Saturday 26 March 2022


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Grove: A field novel by Esther Kinsky (translated by Caroline Schmidt)   {Reviewed by THOMAS}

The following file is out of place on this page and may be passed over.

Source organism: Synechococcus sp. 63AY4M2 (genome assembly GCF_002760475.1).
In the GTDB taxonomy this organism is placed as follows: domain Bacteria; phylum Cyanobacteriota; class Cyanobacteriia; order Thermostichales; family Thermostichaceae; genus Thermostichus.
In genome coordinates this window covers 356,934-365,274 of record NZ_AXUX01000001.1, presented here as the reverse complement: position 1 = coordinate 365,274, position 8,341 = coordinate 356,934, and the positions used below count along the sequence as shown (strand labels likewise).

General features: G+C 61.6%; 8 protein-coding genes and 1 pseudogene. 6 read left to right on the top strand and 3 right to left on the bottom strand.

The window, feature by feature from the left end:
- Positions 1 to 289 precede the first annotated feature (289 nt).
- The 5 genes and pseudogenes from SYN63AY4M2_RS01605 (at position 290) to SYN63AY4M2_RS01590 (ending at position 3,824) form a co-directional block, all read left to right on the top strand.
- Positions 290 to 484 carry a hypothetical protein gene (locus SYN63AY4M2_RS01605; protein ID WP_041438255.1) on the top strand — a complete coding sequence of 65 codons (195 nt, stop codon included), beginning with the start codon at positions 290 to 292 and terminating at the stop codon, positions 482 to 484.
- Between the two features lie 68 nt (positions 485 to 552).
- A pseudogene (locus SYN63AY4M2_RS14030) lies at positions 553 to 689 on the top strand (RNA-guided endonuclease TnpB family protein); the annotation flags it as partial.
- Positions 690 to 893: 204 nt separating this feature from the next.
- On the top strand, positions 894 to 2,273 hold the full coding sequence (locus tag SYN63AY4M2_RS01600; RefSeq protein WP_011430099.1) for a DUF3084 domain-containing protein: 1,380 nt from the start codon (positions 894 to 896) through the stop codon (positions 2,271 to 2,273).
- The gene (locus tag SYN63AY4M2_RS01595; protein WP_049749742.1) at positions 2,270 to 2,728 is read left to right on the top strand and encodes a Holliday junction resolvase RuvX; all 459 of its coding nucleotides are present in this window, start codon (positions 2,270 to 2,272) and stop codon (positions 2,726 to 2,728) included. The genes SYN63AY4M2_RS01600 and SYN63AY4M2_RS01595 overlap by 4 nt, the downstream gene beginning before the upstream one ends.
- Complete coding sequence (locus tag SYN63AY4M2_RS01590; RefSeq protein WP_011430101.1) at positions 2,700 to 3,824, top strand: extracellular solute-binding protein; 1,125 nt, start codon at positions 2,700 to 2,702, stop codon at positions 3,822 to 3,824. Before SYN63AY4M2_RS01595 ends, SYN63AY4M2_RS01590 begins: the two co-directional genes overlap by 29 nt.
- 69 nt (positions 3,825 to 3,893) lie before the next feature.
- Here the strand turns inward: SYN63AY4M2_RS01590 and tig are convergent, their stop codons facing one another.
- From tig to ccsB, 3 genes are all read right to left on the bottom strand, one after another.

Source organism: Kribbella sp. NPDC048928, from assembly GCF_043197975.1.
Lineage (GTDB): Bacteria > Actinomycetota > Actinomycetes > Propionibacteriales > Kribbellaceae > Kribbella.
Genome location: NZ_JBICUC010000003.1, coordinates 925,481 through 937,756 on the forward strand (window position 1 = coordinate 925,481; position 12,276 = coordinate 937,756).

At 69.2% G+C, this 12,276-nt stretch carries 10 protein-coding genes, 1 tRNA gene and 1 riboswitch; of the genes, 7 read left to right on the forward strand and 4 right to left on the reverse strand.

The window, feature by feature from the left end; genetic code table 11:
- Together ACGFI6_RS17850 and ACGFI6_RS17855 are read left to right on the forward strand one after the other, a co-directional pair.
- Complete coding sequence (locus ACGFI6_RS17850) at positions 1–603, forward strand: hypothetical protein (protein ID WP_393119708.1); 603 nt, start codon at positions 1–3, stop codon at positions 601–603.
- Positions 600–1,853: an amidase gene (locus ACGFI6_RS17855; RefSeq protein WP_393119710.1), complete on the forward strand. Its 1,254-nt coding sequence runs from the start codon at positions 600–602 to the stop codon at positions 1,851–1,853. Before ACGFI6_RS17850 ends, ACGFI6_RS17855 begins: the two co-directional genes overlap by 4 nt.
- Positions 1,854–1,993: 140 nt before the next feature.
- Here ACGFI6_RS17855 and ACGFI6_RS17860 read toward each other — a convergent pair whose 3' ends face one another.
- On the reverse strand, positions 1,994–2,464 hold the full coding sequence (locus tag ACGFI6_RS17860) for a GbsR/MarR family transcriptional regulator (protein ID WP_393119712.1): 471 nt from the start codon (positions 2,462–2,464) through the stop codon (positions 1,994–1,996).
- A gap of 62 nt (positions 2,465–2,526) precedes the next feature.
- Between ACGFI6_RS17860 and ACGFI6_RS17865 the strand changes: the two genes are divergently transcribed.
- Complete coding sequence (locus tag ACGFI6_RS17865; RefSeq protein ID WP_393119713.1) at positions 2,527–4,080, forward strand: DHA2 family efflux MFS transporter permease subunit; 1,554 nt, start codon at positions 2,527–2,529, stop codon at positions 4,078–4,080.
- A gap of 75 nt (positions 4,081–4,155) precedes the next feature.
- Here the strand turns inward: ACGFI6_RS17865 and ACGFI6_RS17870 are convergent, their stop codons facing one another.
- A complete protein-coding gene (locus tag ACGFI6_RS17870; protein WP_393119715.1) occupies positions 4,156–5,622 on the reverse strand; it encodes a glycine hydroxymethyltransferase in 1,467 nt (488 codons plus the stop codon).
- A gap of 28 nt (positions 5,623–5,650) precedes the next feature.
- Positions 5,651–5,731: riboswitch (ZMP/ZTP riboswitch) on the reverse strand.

“Absence is inconceivable, as long as there is presence. For the bereaved, the world is defined by absence,” she wrote. She went to Olevano, some distance from Rome, in the hills, in the winter, two months after her partner died, the bereavement was taking hold, she no longer fitted into her life. It was winter, as I said, she stayed alone in Olevano, she looked out of the window, she went for walks, she took photographs, she wrote. The whole place, and the text she wrote, was cold, damp, dim, filled with mist, vagueness, echoes, mishearings. Well, of course. This is not to say that her observations were not precise, preternaturally precise, and the sentences she wrote to describe them, they too were preternaturally precise, whatever that means. “In the unfamiliar landscape I learned to read the spatial shifts that come along with changes to the incidence of light.” She is unable to think of the one who is lost, rather, the one she has lost, she is unable to face an absence that at this time is an overwhelming absence, instead she observes in minute detail, with great subtlety, as if subtlety could be anything but great, the particulars of the day and the season, the fall of light, those things that only she could notice, or only a bereaved person could notice, the weight of noticing shifted by her bereavement, death pulling at everything and changing its shape, changing the fall of light, even, or making her aware of changes in the fall of light, and in the shape of everything, so to call it, that are inaccessible to the non-bereaved. There are other worlds, but they are all in this one, wrote Paul Éluard, apropos of something, if it was him who wrote it, and if that was what he wrote, if these are different things, but as we can cope with the world only by suppressing almost everything that comes at us, even at best, we notice only as our circumstances allow, our mental circumstances, our emotional circumstances perhaps most significantly, and we are somehow sharing space but seeing everything differently from others and some more differently than others. We live in different worlds in the same world. She was bereaved, she saw what she saw, observed what she observed, with great precision and intensity as I have said, out of the mist, among the fallen leaves. There is a cemetery in every town, or vice-versa, she visits them all, acquaints herself with the faces of the dead, but not her dead, not the one of whom she is bereaved. She writes of herself in a continuous past, “I would.” she writes, “Each morning I went,” she writes, as if also all that is observed also continues in this continuous and unbordered way, which might be so. Death, first of all, is an aberration of time, bereavement acts on time like a point of infinite gravity that cannot be observed but which bends all else. Memories are the property of death, there can be no memories if she is to face each day, though the memories pluck at her in her dreams. She observes, she wanders, she acts on nothing, she changes nothing, the season moves slowly through darkness and chill. She travels to the nearby towns and into the hills, the mists. She recognises herself more in those displaced like her to Italy, the migrants and the refugees, those for whom no easy place welcomes them, those who have lost something, recently, that the others around there have perhaps not recently lost. “We sized each other up as actors on a stage of foreignness,” she writes, “Each concerned with his own fragmented role, whose significance for the entire play, directed from an unknown place, might never come to light.” She is aware, everywhere, of the loss that outlines and gives shape to that which goes on, and the mechanisms of loss that are built into the function of a whole town, or a whole human life. She sees the junkyard by the bus station, “an intermediate space for the partially discarded, whose time for final absence has nevertheless not yet arrived.” She visits the Etruscan tombs and sees the reliefs there as a membrane separating the living from the dead, their loss is one of space as well as of time, what is shared between her and them is two dimensional only, “as if the dead would know how to reach through the cool thickness of the masonry to touch the object’s or animal’s other side, invisible to us, and hold it in their life-averted hands.” The membrane is infinitely thin. It is only two dimensions. It is everywhere. She asks, “Will it wither away, the hand I pull back from the morti?” Time passes. Something unobserved is changing beneath the changes she observes, “the Spring air a different shade of blue-gray.” She leaves Olevano and leaves the first section of the book. Because she, we, you, I perceive only a fraction of what we could call the external, the fraction to which we are at a moment attuned, it is easy to fall out of tune with others. For her, whom bereavement has differently attuned, or untuned, her reattunement must be achieved by words, she who lives by words must recalibrate her world through words, descriptions, care, precision, nuance, it is wrong to think of nuance as somehow imprecise, it, all this, is an exercise in slowness, and we who read must also change our speed to the speed of her noticing if we are to experience the text, if we are to experience, through the wonder of her text, somehow, her experience, or something thereof. The external reveals itself only to those moving at the precise right speed of perception, so she shows us, and so too her text reveals itself only to those moving at the precise right speed, those who read the text at the speed the text requires. In the second section she remembers, memory being the province of death, or vice-versa, her father, of whom she has also been bereaved, a little longer ago, and the holidays in Italy of her childhood, with him, and, presumably, with her mother, though this section deals specifically with memories of her father, perhaps because her mother is still alive, if she is still alive. This section is the section of the father, of the memories of the father more particularly, the only way her father now exists, he has finished contributing to memories that might be had of him and fairly soon these memories become the memories of memories, the parts magnified becoming still more magnified, the other parts abraded, becoming lost. Each memory contains a necropolis, it seems. With nothing, she begins the third and final section. She rents a cottage, so to call it, in the delta of the Po. Marshes, salt pans, mists again, fogs, rains. Birds. It is winter. “Everything had been repeatedly disturbed, was forever suspended between traces and effacement.” All that is human, and all of nature is abraded. “It was even hot when I arrived, the air similarly gray and viscous, and the landscape lay motionless, disintegrating under its weight; on hillcrests and in the occasionally visible strips of riverbank clung fragments of memory that had been torn away from a larger picture and settled there.” Time moves differently, again, here, she lets it, broken things stand about, the past is forgotten but is everywhere, is in the dust and mud, more often mud, the rain, the fog. “It was a place that could only be found in its absence, by recalling what was lost, therein lay its reality.” But here in this slow nowhere something almost unperceived begins to change, the emptiness provides a space, the past gets somehow out of her, death begins not to completely overwhelm her, memory relinquishes something of its choke. She even gets a ride to town with the owner of the cottage, in his car. Perhaps she comes to think that history is the proper province of the past. “Among the places of the living are the places of the dead,” she says, and not vice-versa nor one inside the other. She visits Ravenna and in Ravenna the two mosaics spoken of to her by her father not long before his death, actually the last time she saw him before his death. The mosaics are now outside her, sensed, and no longer trapped inside, her father’s experience of the two blue mosaics likewise no longer trapped, the experience of her father, something of a connoisseur of blue, no longer confined inside the one who is bereaved, the bearer of his memory, but somehow shared with her. These two mosaics, I wonder, for her, also a connoisseur of blue, are, perhaps, the mosaic of life and the mosaic of death. “These two mosaics — the dark-blue, bordered harbour with its still unsteady boats; and the light-blue expanse with no obstruction, nothing nameable, not even a horizon.”